Beginning Algebra
Answer/Discussion to Practice Problems
Tutorial 25: Practice Test on Tutorials 20  24
Problems 1a  1b: Name the quadrant or axis in which the point
lies. 
1a. (2,  4)
Answer:
(2, 4) lies in Quadrant IV. 
1b. (0, 4)
Answer:
(0, 4) lies on the yaxis. 
Problem 2a: Determine if each ordered pair is a solution of
the given equation. 
2a. ;
(0, 5), (4,  4), ( 4, 6) Answer: 
Let's plug (0, 5) into the equation and see what we get:
This is a FALSE statement, so (0, 5) is a NOT a solution. 
Let's plug (4, 4) into the equation and see what we get:
This is a TRUE statement, so (4, 4) is a solution. 
Let's plug (4, 6) into the equation and see what we get:
This is a TRUE statement, so (4, 6) is a solution. 
Problem 3a: Determine whether the equation is linear
or not. Then graph the equation by plotting points. 
3a.
Answer: 
If we subtract 3x from both sides, then
we can write the given equation as 3x + y =  4.
Since we can write it in the standard form Ax + By = C, then we have a linear equation.
This means that we will have a line when we go to graph this. 
Step 1: Find three ordered pair solutions.
Solutions:
x


(x, y)

1

y = 3(1)  4 = 7

(1, 7)

0

y = 3(0)  4 =  4

(0,  4)

1

y = 3(1)  4 = 1

(1, 1)


Step 2: Plot the points found in step 1.

Step 3: Draw the graph.

Problems 4a  4b: Graph each linear function using the x
and y intercepts. 
4a.
Answer: 
Step 1: Find the x and y intercepts.
Let's first find the xintercept. 

*Find xint. by
replacing y with 0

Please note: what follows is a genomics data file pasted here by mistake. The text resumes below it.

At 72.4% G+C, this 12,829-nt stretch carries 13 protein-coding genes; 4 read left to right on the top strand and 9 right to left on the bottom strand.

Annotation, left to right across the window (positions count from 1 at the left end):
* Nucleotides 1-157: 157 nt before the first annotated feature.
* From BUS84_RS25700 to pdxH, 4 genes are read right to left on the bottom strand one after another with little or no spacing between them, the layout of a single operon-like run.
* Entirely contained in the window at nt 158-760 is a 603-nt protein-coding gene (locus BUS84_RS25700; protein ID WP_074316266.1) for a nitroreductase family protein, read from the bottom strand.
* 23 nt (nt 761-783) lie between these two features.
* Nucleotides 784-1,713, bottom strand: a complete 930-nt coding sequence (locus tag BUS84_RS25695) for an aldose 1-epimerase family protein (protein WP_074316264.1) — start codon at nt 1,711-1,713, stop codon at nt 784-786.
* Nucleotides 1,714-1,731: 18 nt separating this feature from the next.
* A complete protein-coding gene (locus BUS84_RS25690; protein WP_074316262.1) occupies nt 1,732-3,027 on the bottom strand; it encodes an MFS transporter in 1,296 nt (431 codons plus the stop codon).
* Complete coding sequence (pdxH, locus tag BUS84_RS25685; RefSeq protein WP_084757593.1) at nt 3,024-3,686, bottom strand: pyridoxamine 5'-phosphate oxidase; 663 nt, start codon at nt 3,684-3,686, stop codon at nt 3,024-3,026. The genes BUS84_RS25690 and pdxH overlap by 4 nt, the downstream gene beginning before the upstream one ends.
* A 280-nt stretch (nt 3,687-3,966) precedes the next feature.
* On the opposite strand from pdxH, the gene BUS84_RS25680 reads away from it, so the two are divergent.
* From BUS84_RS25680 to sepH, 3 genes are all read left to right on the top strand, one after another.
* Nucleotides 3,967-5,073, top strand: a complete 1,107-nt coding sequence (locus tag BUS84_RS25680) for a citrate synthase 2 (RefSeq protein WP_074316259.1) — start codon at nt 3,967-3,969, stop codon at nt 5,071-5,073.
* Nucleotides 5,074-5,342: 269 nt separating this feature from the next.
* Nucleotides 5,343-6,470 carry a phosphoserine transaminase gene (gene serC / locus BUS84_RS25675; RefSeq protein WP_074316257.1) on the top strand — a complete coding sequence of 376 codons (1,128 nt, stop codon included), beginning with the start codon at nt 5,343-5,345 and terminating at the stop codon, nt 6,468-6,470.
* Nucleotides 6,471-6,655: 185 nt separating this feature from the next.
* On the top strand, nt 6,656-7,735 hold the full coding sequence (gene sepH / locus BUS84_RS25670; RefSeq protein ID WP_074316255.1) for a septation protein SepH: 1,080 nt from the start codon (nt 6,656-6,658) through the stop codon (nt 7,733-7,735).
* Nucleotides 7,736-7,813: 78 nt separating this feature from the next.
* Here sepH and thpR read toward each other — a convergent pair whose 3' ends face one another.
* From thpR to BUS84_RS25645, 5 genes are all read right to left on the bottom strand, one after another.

*Inverse of mult. by 2 is div. by 2

The xintercept is (1/2, 0).
Next we will find the yintercept. 

*Find yint. by
replacing x with 0
*Inverse of mult. by 1 is div. by 1

The yintercept is (0, 1) 
Step 2: Find at least one more point.
We can plug in any x value we want as long
as we get the right corresponding y value and
the function exists there.
Let's put in an easy number x =
1: 

*Replace x with
1
*Inverse of add 2 is sub. 2
*Inverse of mult. by 1 is div. by 1

So the ordered pair (1, 1) is another solution to our function.
Note that we could have plugged in any value for x: 5, 10, 25, ...,
but it is best to keep it as simple as possible.
Solutions:
x

y

(x, y)

1/2

0

(1/2, 0)

0

1

(0, 1)

1

1

(1, 1)


Step 3: Plot the intercepts and point(s) found in
steps 1 and 2.

Step 4: Draw the graph.

4b.
Answer: 
Step 1: Find the x and y intercepts.
Let's first find the xintercept. 

*Find xint. by
replacing y with 0
*Inverse of mult. by 4 is div. by 4 
The xintercept is (0, 0).
Since the xintercept came out to be (0,
0), then it stands to reason that when we put in 0 for x to find the yintercept we will get (0,
0). 
Step 2: Find at least one more point.
Since we really have found only one point, this time we better find
two additional solutions so we have a total of three points.
We can plug in any x value we want as long
as we get the right corresponding y value and
the function exists there.
Let's put in an easy number x = 1: 
So the ordered pair (1, 4) is another solution to our function.
Let's put in another easy number x = 1: 
So the ordered pair (1, 4) is another solution to our function.
Note that we could have plugged in any value for x:
5, 10, 25, ..., but it is best to keep it as simple as possible.
Solutions:
x

y

(x, y)

0

0

(0, 0)

1

4

(1, 4)

1

4

(1, 4)


Step 3: Plot the intercepts and point(s) found in
steps 1 and 2.

Step 4: Draw the graph.

Problem 5a: Graph the linear equation. 
5a.
Answer: 
If we subtract 4 from both sides, we would get y =  4, which would fit the form y = c.